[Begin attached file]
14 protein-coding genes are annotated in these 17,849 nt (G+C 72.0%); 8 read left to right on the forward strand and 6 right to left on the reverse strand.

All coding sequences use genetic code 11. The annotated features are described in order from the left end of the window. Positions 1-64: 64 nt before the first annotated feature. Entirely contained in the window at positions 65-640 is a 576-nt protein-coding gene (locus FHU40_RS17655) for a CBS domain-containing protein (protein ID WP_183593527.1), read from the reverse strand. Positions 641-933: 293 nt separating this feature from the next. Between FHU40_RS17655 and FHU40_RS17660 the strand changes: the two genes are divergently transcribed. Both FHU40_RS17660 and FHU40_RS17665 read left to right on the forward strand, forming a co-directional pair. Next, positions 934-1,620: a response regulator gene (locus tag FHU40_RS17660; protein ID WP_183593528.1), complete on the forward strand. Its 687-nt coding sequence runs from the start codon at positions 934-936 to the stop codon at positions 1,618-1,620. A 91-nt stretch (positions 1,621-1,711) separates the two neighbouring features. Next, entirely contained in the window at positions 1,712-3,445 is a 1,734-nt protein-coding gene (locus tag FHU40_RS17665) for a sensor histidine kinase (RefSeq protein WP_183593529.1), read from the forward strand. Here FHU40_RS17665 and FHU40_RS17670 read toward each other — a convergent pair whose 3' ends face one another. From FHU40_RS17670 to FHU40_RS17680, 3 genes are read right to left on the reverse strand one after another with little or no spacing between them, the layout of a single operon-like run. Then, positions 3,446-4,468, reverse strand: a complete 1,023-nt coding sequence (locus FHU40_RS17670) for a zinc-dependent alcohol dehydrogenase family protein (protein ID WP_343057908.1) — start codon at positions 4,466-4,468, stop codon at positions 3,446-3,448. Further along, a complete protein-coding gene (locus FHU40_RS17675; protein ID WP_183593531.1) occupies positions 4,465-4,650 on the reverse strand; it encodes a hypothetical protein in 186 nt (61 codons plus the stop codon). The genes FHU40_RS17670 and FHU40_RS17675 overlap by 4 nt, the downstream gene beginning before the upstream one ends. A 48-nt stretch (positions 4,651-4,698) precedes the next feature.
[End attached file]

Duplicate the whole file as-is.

14 protein-coding genes are annotated in these 17,849 nt (G+C 72.0%); 8 read left to right on the forward strand and 6 right to left on the reverse strand.

All coding sequences use genetic code 11. The annotated features are described in order from the left end of the window. Positions 1-64: 64 nt before the first annotated feature. Entirely contained in the window at positions 65-640 is a 576-nt protein-coding gene (locus FHU40_RS17655) for a CBS domain-containing protein (protein ID WP_183593527.1), read from the reverse strand. Positions 641-933: 293 nt separating this feature from the next. Between FHU40_RS17655 and FHU40_RS17660 the strand changes: the two genes are divergently transcribed. Both FHU40_RS17660 and FHU40_RS17665 read left to right on the forward strand, forming a co-directional pair. Next, positions 934-1,620: a response regulator gene (locus tag FHU40_RS17660; protein ID WP_183593528.1), complete on the forward strand. Its 687-nt coding sequence runs from the start codon at positions 934-936 to the stop codon at positions 1,618-1,620. A 91-nt stretch (positions 1,621-1,711) separates the two neighbouring features. Next, entirely contained in the window at positions 1,712-3,445 is a 1,734-nt protein-coding gene (locus tag FHU40_RS17665) for a sensor histidine kinase (RefSeq protein WP_183593529.1), read from the forward strand. Here FHU40_RS17665 and FHU40_RS17670 read toward each other — a convergent pair whose 3' ends face one another. From FHU40_RS17670 to FHU40_RS17680, 3 genes are read right to left on the reverse strand one after another with little or no spacing between them, the layout of a single operon-like run. Then, positions 3,446-4,468, reverse strand: a complete 1,023-nt coding sequence (locus FHU40_RS17670) for a zinc-dependent alcohol dehydrogenase family protein (protein ID WP_343057908.1) — start codon at positions 4,466-4,468, stop codon at positions 3,446-3,448. Further along, a complete protein-coding gene (locus FHU40_RS17675; protein ID WP_183593531.1) occupies positions 4,465-4,650 on the reverse strand; it encodes a hypothetical protein in 186 nt (61 codons plus the stop codon). The genes FHU40_RS17670 and FHU40_RS17675 overlap by 4 nt, the downstream gene beginning before the upstream one ends. A 48-nt stretch (positions 4,651-4,698) precedes the next feature.